My career is just starting to take off but I have to admit that my voice only sounds the way I want it to for the first 30 minutes in the morning! It is very pliable, unique, a but raspy and powerful. This “magic” will only last until my voice gets warmed up, and once it does, I lose the biting and unique sound, and it becomes weak, less pliable and has much more “breaks”. What is happening in the morning, and is there a way to sustain this voice for performances?
I read you question with interest – most singers dislike their “morning voice”, and are often apologetic during a morning visit to my office if I ask them to vocalize.
So the question really has two aspects: what makes your voice different in the morning from later in the day, but ,equally important, what is you idea of a good voice?
I ask this because for some types of singing, raspiness, huskiness and lower tones are considered better, whereas the warmed up voice, which is centered at a higher pitch and may be clearer, is not what is called for.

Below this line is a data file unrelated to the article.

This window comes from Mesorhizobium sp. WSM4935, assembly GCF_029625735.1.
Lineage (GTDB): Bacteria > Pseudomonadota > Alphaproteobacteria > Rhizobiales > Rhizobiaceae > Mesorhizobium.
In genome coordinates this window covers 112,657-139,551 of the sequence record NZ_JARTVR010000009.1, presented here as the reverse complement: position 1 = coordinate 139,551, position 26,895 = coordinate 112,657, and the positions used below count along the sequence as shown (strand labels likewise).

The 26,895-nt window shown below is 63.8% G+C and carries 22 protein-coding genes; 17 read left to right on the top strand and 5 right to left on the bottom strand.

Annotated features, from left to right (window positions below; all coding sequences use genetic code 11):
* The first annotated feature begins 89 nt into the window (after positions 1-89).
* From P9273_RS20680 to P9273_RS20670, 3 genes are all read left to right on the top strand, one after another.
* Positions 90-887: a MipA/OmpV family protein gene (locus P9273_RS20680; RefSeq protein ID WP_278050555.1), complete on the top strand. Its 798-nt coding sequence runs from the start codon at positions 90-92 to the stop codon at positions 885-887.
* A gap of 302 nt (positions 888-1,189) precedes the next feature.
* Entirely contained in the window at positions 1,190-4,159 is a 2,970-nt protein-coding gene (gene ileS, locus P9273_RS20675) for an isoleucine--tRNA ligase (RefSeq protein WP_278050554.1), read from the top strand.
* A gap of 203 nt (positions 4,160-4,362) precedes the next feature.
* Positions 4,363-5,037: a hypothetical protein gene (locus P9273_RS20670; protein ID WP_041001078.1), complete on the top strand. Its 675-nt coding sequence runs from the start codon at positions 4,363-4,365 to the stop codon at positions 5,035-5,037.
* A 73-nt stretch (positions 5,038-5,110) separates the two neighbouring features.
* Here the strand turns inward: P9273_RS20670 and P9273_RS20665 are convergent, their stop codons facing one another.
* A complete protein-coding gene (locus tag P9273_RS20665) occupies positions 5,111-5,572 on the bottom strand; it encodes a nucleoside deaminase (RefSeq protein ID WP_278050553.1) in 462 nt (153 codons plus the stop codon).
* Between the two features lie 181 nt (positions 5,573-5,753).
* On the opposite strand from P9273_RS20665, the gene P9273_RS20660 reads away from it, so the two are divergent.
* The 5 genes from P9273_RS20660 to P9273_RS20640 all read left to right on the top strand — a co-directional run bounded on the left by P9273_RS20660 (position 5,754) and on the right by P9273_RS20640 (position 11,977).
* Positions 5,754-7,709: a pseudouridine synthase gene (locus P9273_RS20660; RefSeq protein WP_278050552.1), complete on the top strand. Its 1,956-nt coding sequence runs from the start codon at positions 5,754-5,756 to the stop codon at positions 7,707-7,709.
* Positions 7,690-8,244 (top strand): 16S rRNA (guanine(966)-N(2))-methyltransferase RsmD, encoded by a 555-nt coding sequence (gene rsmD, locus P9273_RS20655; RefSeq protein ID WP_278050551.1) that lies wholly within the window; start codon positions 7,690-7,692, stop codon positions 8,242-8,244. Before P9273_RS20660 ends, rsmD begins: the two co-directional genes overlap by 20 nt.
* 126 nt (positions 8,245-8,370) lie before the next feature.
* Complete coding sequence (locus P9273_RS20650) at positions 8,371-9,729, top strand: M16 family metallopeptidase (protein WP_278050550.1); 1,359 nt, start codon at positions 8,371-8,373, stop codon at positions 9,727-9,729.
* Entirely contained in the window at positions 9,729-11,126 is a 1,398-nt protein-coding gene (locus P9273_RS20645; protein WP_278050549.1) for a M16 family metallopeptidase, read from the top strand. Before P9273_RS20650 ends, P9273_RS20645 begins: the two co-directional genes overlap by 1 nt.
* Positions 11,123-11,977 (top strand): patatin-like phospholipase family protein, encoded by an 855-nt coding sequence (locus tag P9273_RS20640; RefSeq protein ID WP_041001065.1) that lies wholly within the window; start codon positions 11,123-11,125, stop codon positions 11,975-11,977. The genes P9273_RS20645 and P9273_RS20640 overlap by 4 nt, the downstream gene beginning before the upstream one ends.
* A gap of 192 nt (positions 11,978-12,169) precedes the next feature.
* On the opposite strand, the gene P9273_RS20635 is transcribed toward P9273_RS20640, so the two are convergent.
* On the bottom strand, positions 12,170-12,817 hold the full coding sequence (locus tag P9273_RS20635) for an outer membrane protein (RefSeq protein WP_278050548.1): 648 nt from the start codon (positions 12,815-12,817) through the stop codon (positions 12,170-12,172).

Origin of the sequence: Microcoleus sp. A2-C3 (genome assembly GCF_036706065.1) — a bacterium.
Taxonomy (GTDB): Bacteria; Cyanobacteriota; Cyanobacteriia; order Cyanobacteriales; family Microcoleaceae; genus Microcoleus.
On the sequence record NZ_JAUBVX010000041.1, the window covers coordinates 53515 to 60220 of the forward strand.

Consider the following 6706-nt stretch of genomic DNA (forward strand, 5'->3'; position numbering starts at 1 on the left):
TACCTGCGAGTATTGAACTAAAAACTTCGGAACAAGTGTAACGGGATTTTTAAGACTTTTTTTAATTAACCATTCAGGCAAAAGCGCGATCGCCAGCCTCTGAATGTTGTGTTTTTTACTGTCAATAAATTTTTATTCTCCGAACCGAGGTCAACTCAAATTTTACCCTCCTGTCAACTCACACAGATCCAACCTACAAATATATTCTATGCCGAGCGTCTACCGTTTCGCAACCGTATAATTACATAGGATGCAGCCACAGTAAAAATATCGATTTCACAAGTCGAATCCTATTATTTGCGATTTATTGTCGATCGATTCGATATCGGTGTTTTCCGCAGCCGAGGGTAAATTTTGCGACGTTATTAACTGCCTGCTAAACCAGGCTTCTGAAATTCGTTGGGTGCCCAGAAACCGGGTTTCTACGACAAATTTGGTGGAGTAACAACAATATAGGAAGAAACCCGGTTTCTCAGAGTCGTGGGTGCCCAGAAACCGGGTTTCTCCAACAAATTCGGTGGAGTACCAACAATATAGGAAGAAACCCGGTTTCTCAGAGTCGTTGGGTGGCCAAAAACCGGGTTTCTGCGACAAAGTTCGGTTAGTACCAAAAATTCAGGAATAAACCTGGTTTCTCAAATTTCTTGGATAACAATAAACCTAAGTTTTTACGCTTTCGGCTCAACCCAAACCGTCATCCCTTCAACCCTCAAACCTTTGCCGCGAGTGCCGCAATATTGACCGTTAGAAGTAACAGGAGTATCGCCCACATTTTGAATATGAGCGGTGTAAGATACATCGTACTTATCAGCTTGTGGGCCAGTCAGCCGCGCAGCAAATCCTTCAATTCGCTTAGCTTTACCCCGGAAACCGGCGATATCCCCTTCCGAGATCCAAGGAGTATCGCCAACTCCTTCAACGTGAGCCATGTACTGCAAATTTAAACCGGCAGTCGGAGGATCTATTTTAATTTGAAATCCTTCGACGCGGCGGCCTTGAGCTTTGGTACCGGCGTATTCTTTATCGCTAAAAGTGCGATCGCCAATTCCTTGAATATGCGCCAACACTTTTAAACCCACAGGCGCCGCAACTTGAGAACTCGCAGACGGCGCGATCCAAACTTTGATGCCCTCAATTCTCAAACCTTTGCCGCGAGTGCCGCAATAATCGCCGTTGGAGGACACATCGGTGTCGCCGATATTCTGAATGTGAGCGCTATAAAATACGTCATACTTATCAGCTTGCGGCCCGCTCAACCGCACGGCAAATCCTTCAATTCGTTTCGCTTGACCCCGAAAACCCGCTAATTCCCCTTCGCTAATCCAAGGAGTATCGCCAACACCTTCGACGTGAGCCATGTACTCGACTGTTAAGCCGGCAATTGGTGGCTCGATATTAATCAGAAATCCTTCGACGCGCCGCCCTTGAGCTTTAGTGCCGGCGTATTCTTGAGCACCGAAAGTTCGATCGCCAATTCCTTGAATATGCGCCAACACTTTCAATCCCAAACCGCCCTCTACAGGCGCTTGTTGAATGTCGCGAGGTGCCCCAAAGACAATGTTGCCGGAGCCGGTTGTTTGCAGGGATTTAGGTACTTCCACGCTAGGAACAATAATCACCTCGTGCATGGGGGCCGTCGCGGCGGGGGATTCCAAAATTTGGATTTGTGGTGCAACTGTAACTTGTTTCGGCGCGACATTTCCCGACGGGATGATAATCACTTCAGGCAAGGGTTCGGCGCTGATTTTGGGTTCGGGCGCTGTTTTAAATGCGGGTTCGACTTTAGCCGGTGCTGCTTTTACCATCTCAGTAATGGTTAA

Consider that during the night, your vocal folds are at rest – not completely immobile, since they gently open and close with each breath, but certainly not moving significantly.
Consider also that they may dry out a bit: you don’t swallow while asleep, you don’t drink water, and you may breathe through your mouth.
The surface of the folds can then be dry. Further, if you have reflux while sleeping, the larynx may be come elevated, and even a bit inflamed, resulting in edema and a temporary thickening of the folds.
When you phonate with such vocal folds, you need to muscle the voice a bit more, which also changes the quality.
Any of these phenomena can explain what you describe, although I can’t honestly explain the pliability – most singers find that pliability increases as they warm up, especially in the mix.
Now: how to hang on to this voice?
I would suggest that you go to a good voice coach and demonstrate the two voices to him/her, to see if you can learn to mimic that morning voice any time of the day.
Anthony F. Jahn, MD, FACS, FRCS(C)
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This discussion is for general information and not to be construed as specific medical advice that you should obtain from your own physician.
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